Posted by: simonsays1 | March 30, 2010 12:57 PM | Report abuse

One slight correction: New York finished second to last among the 16 finalists, but it ranked 15th among the 41 states that applied for a RTTT grant.

Posted by: walkerc1 | March 30, 2010 1:06 PM | Report abuse

Working in the school system in one of the two states that got money, I will say the enthusiasm on the front lines is muted. I was excited, but other folks (with many more years in the school system) were not so enthused, worried more about the strings that will be attached than the amount of money (which, distributed over the large number of school systems in the state, won't exactly be gigantic).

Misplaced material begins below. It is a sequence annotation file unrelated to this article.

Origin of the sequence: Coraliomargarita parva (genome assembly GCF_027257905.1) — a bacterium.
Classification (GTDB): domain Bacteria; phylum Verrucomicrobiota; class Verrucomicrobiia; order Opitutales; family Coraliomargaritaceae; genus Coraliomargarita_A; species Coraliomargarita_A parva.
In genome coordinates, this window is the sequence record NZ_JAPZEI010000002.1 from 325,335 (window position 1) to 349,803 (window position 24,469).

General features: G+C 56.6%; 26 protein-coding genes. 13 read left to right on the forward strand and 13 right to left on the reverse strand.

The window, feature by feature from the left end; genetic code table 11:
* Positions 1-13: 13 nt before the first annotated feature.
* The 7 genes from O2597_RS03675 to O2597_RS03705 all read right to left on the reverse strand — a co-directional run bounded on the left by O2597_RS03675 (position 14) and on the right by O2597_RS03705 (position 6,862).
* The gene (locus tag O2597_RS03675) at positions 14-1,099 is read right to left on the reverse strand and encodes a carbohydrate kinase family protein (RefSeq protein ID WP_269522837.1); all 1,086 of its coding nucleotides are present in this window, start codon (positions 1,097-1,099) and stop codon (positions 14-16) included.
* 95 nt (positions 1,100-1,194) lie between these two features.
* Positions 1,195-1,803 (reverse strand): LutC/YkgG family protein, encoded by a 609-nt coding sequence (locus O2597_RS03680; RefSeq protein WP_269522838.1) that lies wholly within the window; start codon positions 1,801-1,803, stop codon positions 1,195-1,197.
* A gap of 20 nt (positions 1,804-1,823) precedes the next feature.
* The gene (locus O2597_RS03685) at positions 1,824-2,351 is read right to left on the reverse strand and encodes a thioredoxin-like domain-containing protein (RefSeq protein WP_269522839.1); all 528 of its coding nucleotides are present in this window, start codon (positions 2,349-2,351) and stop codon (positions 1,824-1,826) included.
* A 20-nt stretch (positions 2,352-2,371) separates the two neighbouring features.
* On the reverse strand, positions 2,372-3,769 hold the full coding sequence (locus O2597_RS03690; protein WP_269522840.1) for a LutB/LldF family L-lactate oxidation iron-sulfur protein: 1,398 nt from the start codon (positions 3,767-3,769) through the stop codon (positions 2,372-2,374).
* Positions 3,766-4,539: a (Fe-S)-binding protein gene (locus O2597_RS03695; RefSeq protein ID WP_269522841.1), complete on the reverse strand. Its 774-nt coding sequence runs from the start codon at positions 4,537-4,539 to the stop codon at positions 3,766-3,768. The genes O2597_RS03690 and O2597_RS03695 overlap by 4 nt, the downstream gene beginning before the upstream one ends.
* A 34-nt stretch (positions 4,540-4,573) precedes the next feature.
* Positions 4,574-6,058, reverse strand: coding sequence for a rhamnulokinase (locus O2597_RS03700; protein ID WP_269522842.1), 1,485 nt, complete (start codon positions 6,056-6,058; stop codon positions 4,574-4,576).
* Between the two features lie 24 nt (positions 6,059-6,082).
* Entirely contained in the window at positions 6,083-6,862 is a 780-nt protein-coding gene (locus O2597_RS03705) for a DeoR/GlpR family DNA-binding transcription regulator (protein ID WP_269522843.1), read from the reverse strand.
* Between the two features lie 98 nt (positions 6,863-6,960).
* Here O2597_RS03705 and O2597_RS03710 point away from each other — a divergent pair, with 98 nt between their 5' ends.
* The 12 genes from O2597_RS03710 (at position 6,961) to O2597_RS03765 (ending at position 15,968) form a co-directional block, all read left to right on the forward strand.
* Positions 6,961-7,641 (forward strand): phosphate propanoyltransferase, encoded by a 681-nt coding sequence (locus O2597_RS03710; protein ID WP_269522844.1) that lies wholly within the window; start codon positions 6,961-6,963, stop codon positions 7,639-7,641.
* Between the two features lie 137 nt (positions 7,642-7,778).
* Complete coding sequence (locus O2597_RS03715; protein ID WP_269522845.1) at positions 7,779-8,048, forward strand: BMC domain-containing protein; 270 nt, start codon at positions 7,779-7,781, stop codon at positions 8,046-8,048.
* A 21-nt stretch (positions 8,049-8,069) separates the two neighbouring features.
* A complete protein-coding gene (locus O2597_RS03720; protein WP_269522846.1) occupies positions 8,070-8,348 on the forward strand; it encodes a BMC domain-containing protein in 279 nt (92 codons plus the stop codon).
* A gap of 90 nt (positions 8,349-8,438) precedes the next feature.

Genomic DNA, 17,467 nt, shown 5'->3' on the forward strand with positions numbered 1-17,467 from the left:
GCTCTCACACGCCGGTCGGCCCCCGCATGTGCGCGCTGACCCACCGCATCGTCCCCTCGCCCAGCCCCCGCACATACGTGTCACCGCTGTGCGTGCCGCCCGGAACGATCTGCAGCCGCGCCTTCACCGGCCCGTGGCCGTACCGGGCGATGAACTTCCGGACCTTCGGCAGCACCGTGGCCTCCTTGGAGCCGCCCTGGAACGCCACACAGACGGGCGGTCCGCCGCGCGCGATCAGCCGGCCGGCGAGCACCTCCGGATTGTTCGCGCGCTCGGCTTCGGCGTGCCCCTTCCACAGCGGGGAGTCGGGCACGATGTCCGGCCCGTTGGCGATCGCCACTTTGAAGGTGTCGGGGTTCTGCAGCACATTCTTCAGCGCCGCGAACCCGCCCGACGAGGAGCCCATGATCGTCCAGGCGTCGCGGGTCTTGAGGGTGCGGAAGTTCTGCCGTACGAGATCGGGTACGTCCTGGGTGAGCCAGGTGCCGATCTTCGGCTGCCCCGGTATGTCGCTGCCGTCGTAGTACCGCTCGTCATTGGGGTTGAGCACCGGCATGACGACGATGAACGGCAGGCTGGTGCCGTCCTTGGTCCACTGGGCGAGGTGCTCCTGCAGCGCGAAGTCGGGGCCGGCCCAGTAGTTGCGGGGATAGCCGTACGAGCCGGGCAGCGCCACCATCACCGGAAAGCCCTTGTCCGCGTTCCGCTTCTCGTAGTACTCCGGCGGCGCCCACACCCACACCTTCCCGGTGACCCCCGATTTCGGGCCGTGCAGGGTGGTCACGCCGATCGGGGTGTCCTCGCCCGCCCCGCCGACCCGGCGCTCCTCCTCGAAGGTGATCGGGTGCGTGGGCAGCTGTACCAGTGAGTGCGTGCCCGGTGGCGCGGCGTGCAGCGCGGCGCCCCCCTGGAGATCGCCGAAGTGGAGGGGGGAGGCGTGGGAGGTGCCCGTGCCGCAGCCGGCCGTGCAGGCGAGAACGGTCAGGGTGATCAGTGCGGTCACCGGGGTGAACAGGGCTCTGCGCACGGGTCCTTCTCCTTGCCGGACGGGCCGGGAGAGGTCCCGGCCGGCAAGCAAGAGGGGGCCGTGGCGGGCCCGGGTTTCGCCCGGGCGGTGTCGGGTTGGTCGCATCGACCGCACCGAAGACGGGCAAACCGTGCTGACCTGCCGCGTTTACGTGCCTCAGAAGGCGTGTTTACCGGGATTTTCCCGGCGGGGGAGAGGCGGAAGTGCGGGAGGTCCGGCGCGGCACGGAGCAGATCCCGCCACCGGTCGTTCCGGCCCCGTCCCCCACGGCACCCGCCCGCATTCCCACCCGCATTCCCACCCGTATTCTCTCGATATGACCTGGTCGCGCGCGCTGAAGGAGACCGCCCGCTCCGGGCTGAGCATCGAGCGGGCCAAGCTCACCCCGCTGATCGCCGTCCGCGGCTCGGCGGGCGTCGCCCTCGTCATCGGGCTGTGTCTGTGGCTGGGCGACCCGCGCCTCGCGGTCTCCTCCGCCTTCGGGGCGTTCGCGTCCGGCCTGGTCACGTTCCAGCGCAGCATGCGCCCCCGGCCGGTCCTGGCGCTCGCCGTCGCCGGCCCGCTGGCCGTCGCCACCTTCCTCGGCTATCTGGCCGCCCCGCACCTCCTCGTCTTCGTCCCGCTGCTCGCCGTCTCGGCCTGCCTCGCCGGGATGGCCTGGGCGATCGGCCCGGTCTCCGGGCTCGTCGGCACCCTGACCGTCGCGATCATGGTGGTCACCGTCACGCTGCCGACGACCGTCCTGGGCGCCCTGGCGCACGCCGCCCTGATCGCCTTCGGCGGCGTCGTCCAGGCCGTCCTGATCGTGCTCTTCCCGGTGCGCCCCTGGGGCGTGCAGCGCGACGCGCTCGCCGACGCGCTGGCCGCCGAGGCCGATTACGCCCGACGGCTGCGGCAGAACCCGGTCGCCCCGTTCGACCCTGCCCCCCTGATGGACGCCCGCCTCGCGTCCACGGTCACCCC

I suppose it depends on the strings, regarding what sort of sometimes ill-considered changes have to be rolled out state wide, that sort of thing. We shall see.

Posted by: Kevin_Willis | March 30, 2010 1:17 PM | Report abuse

A decade from now, we'll be looking back on Arne Duncan with the same kind of fondness we currently have for Robert Rubin--that is, none at all. Charter schools are the credit default swaps of education.

Posted by: mthand111 | March 30, 2010 1:26 PM | Report abuse

I love the idea of this program. Much better than nclb. I hope that translates into better teachers and Students

Posted by: visionbrkr | March 30, 2010 1:43 PM | Report abuse

I love the idea of this program. Much better than nclb. I hope that translates into better teachers and Students

Posted by: visionbrkr | March 30, 2010 1:43 PM | Report abuse

Since when did the number of charter schools allowed become a prerequisite for a good education system?

Posted by: AuthorEditor | March 30, 2010 1:50 PM | Report abuse